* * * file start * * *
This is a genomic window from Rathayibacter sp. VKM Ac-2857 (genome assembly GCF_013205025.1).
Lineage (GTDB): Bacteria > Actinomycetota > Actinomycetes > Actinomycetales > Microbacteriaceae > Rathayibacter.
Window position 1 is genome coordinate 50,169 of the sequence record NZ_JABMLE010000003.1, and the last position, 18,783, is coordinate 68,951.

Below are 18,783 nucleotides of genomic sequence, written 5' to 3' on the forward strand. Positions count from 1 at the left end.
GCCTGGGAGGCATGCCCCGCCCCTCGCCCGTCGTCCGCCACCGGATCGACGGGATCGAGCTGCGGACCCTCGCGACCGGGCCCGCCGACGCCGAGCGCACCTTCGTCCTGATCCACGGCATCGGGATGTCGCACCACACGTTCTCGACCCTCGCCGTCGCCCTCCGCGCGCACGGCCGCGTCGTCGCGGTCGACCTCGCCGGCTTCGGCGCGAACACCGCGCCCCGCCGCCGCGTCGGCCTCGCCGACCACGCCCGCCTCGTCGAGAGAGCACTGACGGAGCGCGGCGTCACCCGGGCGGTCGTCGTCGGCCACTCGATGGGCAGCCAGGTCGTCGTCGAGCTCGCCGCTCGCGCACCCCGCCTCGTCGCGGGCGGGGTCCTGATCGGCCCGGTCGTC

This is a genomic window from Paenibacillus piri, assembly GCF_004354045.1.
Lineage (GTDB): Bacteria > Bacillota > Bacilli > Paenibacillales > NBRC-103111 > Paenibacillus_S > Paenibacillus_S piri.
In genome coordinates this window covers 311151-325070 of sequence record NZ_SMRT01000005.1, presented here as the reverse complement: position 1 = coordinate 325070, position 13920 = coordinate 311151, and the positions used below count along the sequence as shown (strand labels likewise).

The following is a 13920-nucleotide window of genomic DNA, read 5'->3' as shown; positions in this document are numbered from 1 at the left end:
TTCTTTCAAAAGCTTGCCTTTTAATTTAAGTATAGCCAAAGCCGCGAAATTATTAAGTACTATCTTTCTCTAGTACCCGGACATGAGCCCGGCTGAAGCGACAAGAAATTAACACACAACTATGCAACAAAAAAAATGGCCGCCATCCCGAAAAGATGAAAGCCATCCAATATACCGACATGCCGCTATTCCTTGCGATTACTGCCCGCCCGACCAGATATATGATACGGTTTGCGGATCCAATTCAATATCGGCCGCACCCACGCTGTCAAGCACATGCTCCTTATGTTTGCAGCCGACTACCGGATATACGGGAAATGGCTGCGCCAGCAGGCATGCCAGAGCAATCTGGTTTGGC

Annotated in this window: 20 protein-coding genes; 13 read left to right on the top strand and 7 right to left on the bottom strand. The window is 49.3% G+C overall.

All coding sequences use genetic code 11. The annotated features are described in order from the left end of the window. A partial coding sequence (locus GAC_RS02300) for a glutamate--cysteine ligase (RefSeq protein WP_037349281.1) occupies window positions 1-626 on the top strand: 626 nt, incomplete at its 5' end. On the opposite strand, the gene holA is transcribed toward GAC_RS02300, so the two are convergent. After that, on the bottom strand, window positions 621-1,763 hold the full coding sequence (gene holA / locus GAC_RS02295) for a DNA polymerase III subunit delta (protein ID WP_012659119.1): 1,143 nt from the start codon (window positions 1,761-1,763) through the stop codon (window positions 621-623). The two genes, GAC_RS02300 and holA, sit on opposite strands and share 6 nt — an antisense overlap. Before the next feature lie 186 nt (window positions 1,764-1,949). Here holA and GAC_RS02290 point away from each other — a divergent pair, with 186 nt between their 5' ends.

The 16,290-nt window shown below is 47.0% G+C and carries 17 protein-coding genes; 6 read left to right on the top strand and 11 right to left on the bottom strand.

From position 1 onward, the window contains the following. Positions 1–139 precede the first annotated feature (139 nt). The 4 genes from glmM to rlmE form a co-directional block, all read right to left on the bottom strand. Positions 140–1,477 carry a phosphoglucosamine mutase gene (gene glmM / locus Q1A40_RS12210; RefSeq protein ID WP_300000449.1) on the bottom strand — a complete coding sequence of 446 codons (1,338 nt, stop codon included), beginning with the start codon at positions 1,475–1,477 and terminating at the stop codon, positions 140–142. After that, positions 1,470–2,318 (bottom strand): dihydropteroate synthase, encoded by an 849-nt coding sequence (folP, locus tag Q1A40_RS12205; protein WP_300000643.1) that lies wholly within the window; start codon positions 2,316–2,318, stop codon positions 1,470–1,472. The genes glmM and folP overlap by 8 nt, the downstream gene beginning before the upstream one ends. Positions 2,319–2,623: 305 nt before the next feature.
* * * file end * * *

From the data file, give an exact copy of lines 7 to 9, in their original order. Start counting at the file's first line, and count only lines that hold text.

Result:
Lineage (GTDB): Bacteria > Bacillota > Bacilli > Paenibacillales > NBRC-103111 > Paenibacillus_S > Paenibacillus_S piri.
In genome coordinates this window covers 311151-325070 of sequence record NZ_SMRT01000005.1, presented here as the reverse complement: position 1 = coordinate 325070, position 13920 = coordinate 311151, and the positions used below count along the sequence as shown (strand labels likewise).

The following is a 13920-nucleotide window of genomic DNA, read 5'->3' as shown; positions in this document are numbered from 1 at the left end: